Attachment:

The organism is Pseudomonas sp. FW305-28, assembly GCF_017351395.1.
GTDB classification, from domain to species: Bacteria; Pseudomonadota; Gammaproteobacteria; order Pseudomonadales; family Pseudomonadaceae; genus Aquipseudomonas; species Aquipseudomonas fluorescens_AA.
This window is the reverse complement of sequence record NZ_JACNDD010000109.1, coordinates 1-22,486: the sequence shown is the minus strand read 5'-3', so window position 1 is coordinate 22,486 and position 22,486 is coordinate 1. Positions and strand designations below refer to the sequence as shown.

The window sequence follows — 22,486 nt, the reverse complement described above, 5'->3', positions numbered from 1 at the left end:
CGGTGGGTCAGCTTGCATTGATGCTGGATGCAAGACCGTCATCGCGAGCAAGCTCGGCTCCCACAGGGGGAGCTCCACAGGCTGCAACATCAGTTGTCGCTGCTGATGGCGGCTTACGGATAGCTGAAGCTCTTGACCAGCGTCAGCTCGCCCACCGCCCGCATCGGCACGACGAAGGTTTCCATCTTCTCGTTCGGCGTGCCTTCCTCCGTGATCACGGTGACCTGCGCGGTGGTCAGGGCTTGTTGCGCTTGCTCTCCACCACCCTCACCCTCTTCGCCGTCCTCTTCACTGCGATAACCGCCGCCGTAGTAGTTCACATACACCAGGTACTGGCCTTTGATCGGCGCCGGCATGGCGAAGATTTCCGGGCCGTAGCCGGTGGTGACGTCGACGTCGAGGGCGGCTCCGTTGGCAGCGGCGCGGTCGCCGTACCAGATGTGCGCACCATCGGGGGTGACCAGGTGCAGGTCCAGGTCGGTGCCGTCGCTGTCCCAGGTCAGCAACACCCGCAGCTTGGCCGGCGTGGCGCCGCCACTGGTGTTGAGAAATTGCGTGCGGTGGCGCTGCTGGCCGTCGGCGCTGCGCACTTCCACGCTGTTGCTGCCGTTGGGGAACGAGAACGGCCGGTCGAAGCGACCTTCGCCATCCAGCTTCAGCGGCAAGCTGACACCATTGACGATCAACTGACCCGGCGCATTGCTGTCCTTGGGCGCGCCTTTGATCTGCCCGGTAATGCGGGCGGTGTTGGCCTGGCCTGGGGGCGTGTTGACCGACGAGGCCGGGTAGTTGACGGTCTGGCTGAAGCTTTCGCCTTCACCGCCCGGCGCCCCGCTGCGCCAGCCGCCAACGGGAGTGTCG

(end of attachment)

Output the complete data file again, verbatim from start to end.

The organism is Pseudomonas sp. FW305-28, assembly GCF_017351395.1.
GTDB classification, from domain to species: Bacteria; Pseudomonadota; Gammaproteobacteria; order Pseudomonadales; family Pseudomonadaceae; genus Aquipseudomonas; species Aquipseudomonas fluorescens_AA.
This window is the reverse complement of sequence record NZ_JACNDD010000109.1, coordinates 1-22,486: the sequence shown is the minus strand read 5'-3', so window position 1 is coordinate 22,486 and position 22,486 is coordinate 1. Positions and strand designations below refer to the sequence as shown.

The window sequence follows — 22,486 nt, the reverse complement described above, 5'->3', positions numbered from 1 at the left end:
CGGTGGGTCAGCTTGCATTGATGCTGGATGCAAGACCGTCATCGCGAGCAAGCTCGGCTCCCACAGGGGGAGCTCCACAGGCTGCAACATCAGTTGTCGCTGCTGATGGCGGCTTACGGATAGCTGAAGCTCTTGACCAGCGTCAGCTCGCCCACCGCCCGCATCGGCACGACGAAGGTTTCCATCTTCTCGTTCGGCGTGCCTTCCTCCGTGATCACGGTGACCTGCGCGGTGGTCAGGGCTTGTTGCGCTTGCTCTCCACCACCCTCACCCTCTTCGCCGTCCTCTTCACTGCGATAACCGCCGCCGTAGTAGTTCACATACACCAGGTACTGGCCTTTGATCGGCGCCGGCATGGCGAAGATTTCCGGGCCGTAGCCGGTGGTGACGTCGACGTCGAGGGCGGCTCCGTTGGCAGCGGCGCGGTCGCCGTACCAGATGTGCGCACCATCGGGGGTGACCAGGTGCAGGTCCAGGTCGGTGCCGTCGCTGTCCCAGGTCAGCAACACCCGCAGCTTGGCCGGCGTGGCGCCGCCACTGGTGTTGAGAAATTGCGTGCGGTGGCGCTGCTGGCCGTCGGCGCTGCGCACTTCCACGCTGTTGCTGCCGTTGGGGAACGAGAACGGCCGGTCGAAGCGACCTTCGCCATCCAGCTTCAGCGGCAAGCTGACACCATTGACGATCAACTGACCCGGCGCATTGCTGTCCTTGGGCGCGCCTTTGATCTGCCCGGTAATGCGGGCGGTGTTGGCCTGGCCTGGGGGCGTGTTGACCGACGAGGCCGGGTAGTTGACGGTCTGGCTGAAGCTTTCGCCTTCACCGCCCGGCGCCCCGCTGCGCCAGCCGCCAACGGGAGTGTCG